Wednesday, April 23, 2008

Earth Day Post

Yes I know that Earth Day was yesterday. In honor of Earth Day we watched the 11th Hour that we got from Netflix. Have you seen this movie? Truly powerful and it really makes one think about how we (every single one of us) is contributing to the global warming crisis and how we as humans have GOT to change the way we think about how we fit into the seamlessness of the earth. We are NOT separate from nature, we are a part of it and I think that so many people just forget that. We aren't here to rule nature, we are here to be a part of it - a positive part of it, not a destructive part of it.

If you are interested in supporting a more earth friendly way of life, check out this movie. I was kind of expecting it to be a bit extreme and graphic at the beginning (which I don't like because I just can't take it) but it wasn't. It was very practical and informative. I mean, some of the things we do as a species are graphic and unacceptable and it definitely addresses some of those issues - but not with too many of the graphic images that just give me total nightmares.

I am endlessly amazed and unimpressed with how people treat each other, people who are "different" from themselves, nature and the world around them. Think about what amazing examples our "leaders" could be if they would do the right thing. What would happen if Exxon/Mobil teamed up with the US leaders to decrease the procurement of oil and turn to producing renewable energy? That ONE action could drastically change the course of how we view non-renewable energy and pollution. We have got to change the way we view the world and not be so ridiculously hung up on consumerism, money and greed. Let's get back to living within the means that the earth so graciously provides for us.

All of this brings me back to the topic of this blog - knitting. By doing something as simple as knitting with natural fiber we are promoting sustainability and renewable resources. So, this morning, I put together a table about the benefits of natural fiber. Who has other things that contribute to this table? Well, I can't get the actual "table" to cut and paste so I'll just make a list. This table is actually going to become a part of the secret that everyone is guessing about. So, the table is a clue! Send me your additions or thoughts!!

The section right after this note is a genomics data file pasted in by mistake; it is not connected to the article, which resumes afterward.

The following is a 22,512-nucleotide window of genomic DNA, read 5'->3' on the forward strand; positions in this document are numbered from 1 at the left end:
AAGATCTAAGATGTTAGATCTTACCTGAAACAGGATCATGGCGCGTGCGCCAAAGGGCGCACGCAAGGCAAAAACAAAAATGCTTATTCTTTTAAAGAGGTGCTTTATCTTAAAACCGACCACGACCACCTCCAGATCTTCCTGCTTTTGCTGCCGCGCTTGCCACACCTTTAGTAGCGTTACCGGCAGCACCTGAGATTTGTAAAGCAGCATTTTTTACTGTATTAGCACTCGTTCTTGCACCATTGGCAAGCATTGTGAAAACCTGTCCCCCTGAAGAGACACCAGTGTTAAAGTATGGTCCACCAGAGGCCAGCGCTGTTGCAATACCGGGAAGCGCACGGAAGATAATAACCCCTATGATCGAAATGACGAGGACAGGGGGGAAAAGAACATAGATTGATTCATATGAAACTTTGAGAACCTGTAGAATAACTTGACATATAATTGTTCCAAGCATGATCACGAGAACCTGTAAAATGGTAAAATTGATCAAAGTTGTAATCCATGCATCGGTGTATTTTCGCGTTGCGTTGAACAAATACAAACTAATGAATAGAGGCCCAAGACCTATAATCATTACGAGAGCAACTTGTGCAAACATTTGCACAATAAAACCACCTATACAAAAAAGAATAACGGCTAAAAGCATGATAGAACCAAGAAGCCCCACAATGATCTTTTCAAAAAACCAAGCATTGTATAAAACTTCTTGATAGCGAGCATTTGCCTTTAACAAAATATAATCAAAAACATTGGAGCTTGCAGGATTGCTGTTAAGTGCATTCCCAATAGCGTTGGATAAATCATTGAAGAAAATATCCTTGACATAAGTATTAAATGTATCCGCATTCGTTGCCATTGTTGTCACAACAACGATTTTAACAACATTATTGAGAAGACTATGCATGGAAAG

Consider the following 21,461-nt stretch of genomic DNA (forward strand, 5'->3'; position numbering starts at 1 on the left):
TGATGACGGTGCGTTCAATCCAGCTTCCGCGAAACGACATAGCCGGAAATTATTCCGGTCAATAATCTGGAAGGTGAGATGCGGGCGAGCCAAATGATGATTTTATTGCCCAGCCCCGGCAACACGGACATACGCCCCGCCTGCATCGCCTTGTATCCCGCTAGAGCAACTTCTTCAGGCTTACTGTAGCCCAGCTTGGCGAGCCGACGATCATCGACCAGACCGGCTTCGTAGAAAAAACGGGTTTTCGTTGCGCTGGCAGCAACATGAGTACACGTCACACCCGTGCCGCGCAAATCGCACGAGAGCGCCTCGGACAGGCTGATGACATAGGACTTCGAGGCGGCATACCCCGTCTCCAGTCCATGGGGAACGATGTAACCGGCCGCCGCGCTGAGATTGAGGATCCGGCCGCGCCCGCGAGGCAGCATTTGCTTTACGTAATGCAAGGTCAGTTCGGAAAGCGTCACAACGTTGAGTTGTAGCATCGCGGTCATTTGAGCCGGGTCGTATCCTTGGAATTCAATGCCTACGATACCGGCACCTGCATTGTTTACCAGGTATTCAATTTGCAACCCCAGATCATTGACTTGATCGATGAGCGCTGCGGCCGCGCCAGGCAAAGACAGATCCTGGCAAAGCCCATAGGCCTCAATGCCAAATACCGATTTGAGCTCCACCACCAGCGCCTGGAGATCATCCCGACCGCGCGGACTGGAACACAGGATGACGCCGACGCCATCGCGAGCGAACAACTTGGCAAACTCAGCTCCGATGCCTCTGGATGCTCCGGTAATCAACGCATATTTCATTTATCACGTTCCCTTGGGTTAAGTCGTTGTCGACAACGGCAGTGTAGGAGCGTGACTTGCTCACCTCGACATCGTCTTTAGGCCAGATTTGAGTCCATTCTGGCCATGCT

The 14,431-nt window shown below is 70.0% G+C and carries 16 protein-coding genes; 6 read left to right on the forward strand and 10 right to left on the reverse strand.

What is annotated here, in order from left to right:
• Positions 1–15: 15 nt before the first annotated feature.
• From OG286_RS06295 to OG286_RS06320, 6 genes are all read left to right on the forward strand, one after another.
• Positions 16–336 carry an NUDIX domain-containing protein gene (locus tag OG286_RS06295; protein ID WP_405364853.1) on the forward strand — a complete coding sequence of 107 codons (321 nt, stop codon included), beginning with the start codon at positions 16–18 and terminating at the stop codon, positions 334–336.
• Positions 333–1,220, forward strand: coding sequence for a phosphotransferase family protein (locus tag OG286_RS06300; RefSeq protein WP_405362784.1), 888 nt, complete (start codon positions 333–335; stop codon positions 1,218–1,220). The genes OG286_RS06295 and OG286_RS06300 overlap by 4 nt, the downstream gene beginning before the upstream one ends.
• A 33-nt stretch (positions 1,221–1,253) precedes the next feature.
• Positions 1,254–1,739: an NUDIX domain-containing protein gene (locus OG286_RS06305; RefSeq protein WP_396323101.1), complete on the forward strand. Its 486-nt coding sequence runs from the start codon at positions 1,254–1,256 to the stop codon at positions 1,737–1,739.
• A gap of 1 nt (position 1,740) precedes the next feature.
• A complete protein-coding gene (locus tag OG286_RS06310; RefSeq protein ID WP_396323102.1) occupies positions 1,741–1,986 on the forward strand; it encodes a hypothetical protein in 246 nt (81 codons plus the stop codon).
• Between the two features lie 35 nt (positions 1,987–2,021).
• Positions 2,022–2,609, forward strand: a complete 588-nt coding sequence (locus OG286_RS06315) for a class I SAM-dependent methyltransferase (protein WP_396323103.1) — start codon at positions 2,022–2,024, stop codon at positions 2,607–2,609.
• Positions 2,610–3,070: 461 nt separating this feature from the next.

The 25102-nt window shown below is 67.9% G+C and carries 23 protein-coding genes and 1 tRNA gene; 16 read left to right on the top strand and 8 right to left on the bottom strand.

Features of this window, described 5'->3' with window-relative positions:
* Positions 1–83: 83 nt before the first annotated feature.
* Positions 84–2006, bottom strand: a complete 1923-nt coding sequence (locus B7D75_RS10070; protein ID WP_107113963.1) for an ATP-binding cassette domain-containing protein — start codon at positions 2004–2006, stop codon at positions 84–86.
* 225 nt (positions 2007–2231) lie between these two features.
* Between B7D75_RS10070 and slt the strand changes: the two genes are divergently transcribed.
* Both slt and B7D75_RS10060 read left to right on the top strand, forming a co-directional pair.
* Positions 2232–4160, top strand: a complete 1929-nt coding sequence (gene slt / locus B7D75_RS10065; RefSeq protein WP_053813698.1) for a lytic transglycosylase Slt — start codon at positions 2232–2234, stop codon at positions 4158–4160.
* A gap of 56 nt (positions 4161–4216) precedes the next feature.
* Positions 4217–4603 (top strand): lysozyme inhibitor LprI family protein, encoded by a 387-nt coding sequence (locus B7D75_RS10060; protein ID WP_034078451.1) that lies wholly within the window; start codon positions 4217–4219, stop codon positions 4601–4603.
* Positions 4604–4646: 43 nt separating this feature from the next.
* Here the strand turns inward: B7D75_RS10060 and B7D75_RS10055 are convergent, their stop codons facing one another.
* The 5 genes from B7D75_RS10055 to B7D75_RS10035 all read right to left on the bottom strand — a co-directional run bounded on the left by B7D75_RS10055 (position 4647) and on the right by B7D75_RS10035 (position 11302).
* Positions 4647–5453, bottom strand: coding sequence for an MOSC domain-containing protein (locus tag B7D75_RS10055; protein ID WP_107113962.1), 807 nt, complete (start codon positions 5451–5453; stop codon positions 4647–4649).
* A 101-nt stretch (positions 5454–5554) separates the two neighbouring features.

Why buy natural fibers?

Natural fibers have differing properties. Not all natural fibers have all the properties listed below. Examples of some natural fibers are alpaca, llama, yak, cashmere, vicuna, wool, bamboo, cotton, hemp and corn. However, all natural fibers are naturally renewable and are naturally biodegradable if they do not have chemical additives. The blend of natural fiber you choose in your yarn will be based on the type of project you are working on and the individual properties you are interested in having.

Natural Fibers
Renewable resource
Made from natural resources and not chemicals
Keep you both warmer and cooler
Wick moisture away from the body
Naturally fire retardant
Cause less allergies and sensitivities because it is usually the chemical additives that cause allergies and not the fiber itself
Generally require natural care such as handwashing because they do not contain chemical additives
Can have an organic designation
Naturally biodegradable
Cause less water pollution
Have natural elasticity and memory

Synthetic Fibers
Non-renewable resource
Made from synthetic materials and petroleum products
No insulating factors
Hold moisture against the body because they are non-absorptive
Burn, hold heat against the body and cause severe burns
Cause more allergies and sensitivities due to the chemicals added during production
Are usually wrinkle-resistant, machine washable, stain-proof or moth proof due to chemical additives
Can never have an organic designation
Not biodegradable
Pollute water sources due to chemical disposal and run-off
Are not naturally elastic and have no memory unless they have a synthetic component such as nylon added

1 comment:

Wendy said...

Check out this site for even more ideas and facts about natural yarns: